The most powerful measure of the effectiveness of tPA during the first 3 months after stroke was a given level or amount of change in the NIHSS during the first 24 hours, or even the first 2 hours, after start of treatment. This finding supports the clinical observation that dramatic improvement in neurological function during the first hours after treatment may be an excellent marker of a treatment effect.14 In the original NINDS tPA Pilot Trial, some patients improved so dramatically during the first several hours that they were termed “on-the-table responders” by the investigators. Our analysis appears to confirm this clinical impression of an early treatment effect in some patients.
The CART method examines only possible binary cut points and does not evaluate other nonbinary end points (eg, comparing the median NIHSS in 2 treatment groups at 24 hours). Binary end points work best when outcome measures are not distributed normally but are skewed or clustered. The distribution of measures of outcome after stroke, using treatment measures such as the Barthel Index, Rankin Scale, and NIHSS, is quite skewed. Patient scores on these scales tend to cluster at the very good and bad ends of the given scale, with relatively fewer patients in the middle of the scale. Figure 2⇓ demonstrates just such a distribution, using the Barthel Index at 3 months in tPA-treated and placebo patients from the NINDS tPA Stroke Trial. The distribution of radiographic end points such as CT volume of brain infarction is also skewed. Thus, the CART method should be a useful tool to explore clinical and radiographic end points in acute stroke studies. The J- or U-shaped distribution of scale scores such as the Barthel Index, or the skewed distribution of volumes of infarction as measured by CT, emphasizes that investigators must consider carefully the distribution of scale scores from similar previous trials, the desired clinically relevant outcomes, and the expected effect of a therapy when choosing study end points.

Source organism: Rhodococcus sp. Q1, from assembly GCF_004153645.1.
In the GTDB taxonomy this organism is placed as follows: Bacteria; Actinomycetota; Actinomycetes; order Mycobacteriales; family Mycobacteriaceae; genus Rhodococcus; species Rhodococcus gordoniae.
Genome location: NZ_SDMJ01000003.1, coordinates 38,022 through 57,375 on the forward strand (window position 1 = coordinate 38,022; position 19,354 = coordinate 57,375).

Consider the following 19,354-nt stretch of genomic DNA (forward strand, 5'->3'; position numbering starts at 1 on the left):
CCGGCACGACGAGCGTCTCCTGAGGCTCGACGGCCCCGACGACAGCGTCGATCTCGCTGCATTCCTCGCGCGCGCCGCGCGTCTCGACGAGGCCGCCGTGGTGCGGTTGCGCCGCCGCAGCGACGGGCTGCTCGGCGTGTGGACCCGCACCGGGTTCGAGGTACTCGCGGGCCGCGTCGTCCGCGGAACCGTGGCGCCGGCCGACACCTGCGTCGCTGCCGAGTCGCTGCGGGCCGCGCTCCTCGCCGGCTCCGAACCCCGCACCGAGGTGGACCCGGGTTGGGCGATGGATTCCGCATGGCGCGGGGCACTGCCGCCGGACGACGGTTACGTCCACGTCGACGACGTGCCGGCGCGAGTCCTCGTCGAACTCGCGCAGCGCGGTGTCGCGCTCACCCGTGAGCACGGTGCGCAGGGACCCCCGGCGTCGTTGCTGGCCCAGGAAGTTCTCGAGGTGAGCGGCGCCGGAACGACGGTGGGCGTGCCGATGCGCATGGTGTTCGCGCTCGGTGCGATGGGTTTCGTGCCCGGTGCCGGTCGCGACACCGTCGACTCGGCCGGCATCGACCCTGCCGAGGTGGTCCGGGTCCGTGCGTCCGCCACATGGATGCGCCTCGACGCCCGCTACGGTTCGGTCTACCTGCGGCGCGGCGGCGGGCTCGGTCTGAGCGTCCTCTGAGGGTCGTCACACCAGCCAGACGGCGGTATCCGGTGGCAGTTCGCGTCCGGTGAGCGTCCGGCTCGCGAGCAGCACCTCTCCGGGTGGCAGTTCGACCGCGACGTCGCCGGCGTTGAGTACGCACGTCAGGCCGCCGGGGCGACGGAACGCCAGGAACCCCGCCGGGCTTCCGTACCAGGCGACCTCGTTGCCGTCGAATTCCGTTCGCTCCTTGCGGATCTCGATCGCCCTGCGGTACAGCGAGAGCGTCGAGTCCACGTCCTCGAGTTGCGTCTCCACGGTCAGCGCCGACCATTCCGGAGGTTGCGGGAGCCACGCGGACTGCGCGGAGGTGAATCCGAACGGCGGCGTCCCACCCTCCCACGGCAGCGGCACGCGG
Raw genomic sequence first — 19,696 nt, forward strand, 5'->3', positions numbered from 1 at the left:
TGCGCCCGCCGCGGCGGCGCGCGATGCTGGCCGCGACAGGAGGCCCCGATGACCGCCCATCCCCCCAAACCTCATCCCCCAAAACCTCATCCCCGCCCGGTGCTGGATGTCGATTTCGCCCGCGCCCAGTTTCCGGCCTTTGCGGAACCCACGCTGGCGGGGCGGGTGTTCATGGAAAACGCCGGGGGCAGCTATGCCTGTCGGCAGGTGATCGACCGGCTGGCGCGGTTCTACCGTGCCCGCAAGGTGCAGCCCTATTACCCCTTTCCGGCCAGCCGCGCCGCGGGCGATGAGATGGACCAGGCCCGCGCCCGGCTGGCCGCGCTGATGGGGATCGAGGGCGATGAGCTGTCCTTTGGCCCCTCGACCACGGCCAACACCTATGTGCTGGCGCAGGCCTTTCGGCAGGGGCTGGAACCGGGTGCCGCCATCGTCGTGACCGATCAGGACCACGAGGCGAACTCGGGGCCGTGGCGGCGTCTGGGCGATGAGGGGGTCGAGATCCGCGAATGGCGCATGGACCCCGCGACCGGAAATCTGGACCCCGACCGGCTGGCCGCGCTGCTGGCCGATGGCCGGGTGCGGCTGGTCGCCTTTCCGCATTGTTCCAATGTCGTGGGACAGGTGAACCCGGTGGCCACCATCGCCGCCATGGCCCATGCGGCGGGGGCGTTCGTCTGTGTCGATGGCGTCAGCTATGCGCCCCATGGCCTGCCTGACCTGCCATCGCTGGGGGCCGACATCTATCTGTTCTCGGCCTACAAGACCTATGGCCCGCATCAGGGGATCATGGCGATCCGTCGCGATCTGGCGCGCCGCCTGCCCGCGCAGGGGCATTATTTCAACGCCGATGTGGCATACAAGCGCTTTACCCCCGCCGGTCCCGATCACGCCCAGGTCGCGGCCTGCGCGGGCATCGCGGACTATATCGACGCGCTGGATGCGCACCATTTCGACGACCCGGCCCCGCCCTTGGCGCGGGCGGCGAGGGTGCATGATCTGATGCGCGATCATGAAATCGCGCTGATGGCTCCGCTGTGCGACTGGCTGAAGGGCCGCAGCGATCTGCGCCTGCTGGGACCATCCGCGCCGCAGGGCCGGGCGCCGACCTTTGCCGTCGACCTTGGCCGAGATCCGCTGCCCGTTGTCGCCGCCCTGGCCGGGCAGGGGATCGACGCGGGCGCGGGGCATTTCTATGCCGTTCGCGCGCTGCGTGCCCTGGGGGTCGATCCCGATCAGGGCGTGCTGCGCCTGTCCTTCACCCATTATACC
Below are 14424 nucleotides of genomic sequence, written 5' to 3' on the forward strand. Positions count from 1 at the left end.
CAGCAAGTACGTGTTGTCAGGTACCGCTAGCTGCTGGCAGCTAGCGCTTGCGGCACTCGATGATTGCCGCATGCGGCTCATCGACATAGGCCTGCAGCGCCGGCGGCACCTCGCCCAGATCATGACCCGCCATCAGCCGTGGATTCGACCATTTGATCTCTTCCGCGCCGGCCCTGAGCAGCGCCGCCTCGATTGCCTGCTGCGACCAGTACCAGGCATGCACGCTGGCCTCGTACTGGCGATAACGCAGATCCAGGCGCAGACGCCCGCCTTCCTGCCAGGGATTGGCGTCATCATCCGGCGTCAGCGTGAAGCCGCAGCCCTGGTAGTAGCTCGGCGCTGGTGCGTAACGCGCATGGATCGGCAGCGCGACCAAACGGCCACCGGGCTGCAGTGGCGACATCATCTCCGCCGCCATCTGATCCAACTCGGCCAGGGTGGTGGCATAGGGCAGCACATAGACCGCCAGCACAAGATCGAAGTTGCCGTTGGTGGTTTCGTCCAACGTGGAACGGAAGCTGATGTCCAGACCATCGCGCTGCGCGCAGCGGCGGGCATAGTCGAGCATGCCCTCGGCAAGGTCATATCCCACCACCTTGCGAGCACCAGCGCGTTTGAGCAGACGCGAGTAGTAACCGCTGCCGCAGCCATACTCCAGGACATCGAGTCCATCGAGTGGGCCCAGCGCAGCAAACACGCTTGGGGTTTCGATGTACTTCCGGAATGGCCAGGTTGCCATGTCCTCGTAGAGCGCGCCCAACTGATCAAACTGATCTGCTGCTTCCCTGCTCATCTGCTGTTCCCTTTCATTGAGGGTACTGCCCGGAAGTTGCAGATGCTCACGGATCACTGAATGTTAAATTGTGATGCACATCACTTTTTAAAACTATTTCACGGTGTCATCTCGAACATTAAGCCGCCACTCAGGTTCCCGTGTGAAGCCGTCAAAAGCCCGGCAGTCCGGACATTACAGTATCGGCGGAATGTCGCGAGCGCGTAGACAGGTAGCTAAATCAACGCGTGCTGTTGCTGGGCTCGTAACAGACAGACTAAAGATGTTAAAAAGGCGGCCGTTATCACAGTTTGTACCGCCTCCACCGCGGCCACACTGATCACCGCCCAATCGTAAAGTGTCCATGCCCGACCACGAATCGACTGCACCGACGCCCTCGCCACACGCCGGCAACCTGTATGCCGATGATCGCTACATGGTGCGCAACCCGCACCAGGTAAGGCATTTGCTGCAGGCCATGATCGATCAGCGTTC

Global outcome measures using multiple appropriate end points have been shown to increase the power of a study when individual end points are correlated in the same direction, compared with using only one of the individual end points.7 Such an approach was used successfully for part II of the NINDS trial. Retrospectively, the global outcome method was applied to the European Cooperative Acute Stroke Study (ECASS) I and gave a positive result.15 However, the global outcome approach is only as good as the individual outcome measures. The more powerful the individual end points, the better the global outcome approach should be. Using the validated results of an exploratory CART analysis, one could improve the selection of individual end points for a global outcome measure.